Tug McGraw

This article is more than 17 years old.

Some ballplayers leave their fans with single, signature moments to remember, and some of those moments are brilliant: Willie Mays, his back to home plate, catching Vic Wertz's fly ball in the far reaches of centerfield at the polo grounds; Kirk Gibson winning the World Series with a pinch hit homerun, then limping around the bases like a guy who'd have been more comfortable in an old-timers' game.

For fans of the Philadelphia Phyllis and former relief pitcher Tug McGraw, the moment came with the last out of the 1980 World Series, when McGraw struck out Willie Wilson to win the series for the Phils: an outcome nobody had seen before, and that nobody has seen since.

There followed an apparently spontaneous celebration that was not exactly spontaneous.

After Tug McGraw died of a brain tumor at 59 on Monday, ESPN re-told the story of how McGraw had conspired to create the image that would stand for the Phillies' most glorious day. In the car on their way to the ballpark that day, McGraw and Phils third baseman Mike Schmidt had figured that if McGraw won the game, whoever mobbed him on the mound following the final out would be immortalized on the cover of sports illustrated. In the noise and elation of the victorious moment, McGraw recalled the conversation. He looked to Schmidt, at third base, inviting him to be the first Phil to jump into the arms of the only World Series-winning pitcher Philadelphia had ever had.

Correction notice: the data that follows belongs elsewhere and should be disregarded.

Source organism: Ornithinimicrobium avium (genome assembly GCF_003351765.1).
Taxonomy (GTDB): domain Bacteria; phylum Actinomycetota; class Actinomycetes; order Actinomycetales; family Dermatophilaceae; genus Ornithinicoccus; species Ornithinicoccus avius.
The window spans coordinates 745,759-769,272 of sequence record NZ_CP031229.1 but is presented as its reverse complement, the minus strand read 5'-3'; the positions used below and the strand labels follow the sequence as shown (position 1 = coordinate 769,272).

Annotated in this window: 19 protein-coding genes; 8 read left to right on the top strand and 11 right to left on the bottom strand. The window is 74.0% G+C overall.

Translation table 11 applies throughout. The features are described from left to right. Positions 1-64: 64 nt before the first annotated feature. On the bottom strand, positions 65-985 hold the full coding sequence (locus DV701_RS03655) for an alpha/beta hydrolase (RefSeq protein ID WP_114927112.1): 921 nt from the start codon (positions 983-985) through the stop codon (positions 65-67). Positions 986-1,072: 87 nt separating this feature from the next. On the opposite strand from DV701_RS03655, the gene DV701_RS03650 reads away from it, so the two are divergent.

According to tug McGraw's former teammates, the pre-determined jump was as much a part of the reliever's make-up as the clutch performance. He was having us all on. He was, perhaps, also laughing at New York Mets fans as well as with them when he insisted "ya gotta believe" in a team that had been hopeless a few years earlier, but that won the World Series in 1969. McGraw may have been as surprised and delighted as the fans he exhorted that time around, and in '73 as well, when the Mets finished three games over .500, then made it all the way to the seventh game of the Fall Classic.

Tug McGraw's numbers are not likely to get him into the hall of fame, and it is safe to say that unlike Cal Ripkin, Jr., Tug McGraw did not inspire his teammates and opponents to name their children after him, although I did know a Mets fan in New York years ago who named her dog "Tug."

No matter. Tug McGraw left his fans any number of images by which to remember him, and the ones that didn't find him smiling, found him laughing.

This program aired on January 10, 2004. The audio for this program is not available.